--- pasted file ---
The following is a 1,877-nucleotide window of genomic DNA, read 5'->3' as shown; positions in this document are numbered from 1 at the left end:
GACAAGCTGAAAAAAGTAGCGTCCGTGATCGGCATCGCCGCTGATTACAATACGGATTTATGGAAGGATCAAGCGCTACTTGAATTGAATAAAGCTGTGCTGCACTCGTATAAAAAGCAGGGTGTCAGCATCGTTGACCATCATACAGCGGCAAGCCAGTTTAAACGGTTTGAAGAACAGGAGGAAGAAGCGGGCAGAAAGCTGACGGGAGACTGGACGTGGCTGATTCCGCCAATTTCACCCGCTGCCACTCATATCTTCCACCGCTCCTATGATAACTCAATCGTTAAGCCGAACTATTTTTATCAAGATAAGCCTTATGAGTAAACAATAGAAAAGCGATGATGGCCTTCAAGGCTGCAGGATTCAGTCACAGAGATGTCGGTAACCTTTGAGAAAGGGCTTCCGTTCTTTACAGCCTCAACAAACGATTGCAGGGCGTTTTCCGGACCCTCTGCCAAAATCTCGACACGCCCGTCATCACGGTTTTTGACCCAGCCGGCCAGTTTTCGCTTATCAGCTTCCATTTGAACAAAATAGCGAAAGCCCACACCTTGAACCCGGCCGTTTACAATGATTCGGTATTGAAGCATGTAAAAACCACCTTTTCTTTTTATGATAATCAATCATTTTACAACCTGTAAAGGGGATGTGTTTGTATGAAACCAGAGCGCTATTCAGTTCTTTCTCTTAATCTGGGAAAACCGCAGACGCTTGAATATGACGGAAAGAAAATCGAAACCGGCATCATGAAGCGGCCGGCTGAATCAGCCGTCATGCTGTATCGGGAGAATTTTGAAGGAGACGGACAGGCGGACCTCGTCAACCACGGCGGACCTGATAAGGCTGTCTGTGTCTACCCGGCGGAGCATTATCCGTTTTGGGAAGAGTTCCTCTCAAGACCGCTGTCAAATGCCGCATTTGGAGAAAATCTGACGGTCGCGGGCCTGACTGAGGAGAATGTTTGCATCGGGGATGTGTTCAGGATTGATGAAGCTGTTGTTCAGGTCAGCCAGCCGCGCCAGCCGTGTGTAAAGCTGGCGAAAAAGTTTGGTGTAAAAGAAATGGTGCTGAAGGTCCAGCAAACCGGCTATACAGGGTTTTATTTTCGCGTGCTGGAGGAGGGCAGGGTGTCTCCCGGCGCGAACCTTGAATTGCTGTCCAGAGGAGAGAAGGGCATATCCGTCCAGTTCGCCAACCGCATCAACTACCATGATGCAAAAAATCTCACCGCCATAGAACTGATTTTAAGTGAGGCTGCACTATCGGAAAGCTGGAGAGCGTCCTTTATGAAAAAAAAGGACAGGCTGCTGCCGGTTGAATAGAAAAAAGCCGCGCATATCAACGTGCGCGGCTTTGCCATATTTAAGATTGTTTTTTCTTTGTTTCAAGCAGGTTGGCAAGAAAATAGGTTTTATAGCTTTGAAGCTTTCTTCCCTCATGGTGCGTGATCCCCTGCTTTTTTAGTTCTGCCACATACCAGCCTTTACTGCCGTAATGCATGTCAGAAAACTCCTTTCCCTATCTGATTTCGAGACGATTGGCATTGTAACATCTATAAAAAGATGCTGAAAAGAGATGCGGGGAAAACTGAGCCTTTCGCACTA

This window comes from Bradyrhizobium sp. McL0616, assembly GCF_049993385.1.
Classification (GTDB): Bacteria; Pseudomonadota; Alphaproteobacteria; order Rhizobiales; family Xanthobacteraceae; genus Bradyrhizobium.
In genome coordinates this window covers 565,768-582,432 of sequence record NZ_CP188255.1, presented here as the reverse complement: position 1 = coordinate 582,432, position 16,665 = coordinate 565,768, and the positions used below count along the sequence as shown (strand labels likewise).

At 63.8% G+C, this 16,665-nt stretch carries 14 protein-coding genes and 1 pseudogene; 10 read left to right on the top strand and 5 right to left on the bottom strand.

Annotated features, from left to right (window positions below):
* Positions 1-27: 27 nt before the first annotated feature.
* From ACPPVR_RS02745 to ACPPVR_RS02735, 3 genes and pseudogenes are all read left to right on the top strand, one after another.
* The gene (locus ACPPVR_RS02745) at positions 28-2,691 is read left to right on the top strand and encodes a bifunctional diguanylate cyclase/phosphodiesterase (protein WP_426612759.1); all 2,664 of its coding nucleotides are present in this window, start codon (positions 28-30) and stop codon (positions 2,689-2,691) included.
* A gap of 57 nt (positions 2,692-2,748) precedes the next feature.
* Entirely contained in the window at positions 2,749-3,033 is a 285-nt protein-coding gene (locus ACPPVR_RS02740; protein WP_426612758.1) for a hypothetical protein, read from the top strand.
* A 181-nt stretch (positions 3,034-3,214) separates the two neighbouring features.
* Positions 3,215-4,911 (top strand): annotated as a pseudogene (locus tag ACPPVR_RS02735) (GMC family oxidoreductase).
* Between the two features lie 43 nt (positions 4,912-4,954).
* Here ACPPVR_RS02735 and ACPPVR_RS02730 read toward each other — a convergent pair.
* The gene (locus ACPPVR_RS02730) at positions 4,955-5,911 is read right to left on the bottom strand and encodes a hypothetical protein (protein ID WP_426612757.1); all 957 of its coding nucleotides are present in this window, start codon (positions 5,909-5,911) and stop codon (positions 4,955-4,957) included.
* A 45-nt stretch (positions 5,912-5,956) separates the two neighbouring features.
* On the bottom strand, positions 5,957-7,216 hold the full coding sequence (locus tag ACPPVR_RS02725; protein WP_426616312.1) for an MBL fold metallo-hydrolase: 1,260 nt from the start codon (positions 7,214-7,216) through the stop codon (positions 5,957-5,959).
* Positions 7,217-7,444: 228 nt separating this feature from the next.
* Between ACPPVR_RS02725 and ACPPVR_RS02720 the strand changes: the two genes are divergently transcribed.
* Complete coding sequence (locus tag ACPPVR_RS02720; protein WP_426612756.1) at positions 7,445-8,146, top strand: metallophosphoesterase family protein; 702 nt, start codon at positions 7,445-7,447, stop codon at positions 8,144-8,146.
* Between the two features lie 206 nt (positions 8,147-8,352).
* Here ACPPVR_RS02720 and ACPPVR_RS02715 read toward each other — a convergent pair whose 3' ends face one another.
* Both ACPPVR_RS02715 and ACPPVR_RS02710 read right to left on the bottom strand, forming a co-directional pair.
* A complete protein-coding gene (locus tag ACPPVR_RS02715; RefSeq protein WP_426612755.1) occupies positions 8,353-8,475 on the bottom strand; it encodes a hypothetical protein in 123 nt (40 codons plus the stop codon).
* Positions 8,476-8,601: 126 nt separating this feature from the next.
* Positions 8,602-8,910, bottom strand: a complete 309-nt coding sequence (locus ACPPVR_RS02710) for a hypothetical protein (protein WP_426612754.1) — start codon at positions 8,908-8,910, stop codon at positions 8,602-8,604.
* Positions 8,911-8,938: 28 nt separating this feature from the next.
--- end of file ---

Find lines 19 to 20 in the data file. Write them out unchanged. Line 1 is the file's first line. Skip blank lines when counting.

* On the bottom strand, positions 5,957-7,216 hold the full coding sequence (locus tag ACPPVR_RS02725; protein WP_426616312.1) for an MBL fold metallo-hydrolase: 1,260 nt from the start codon (positions 7,214-7,216) through the stop codon (positions 5,957-5,959).
* Positions 7,217-7,444: 228 nt separating this feature from the next.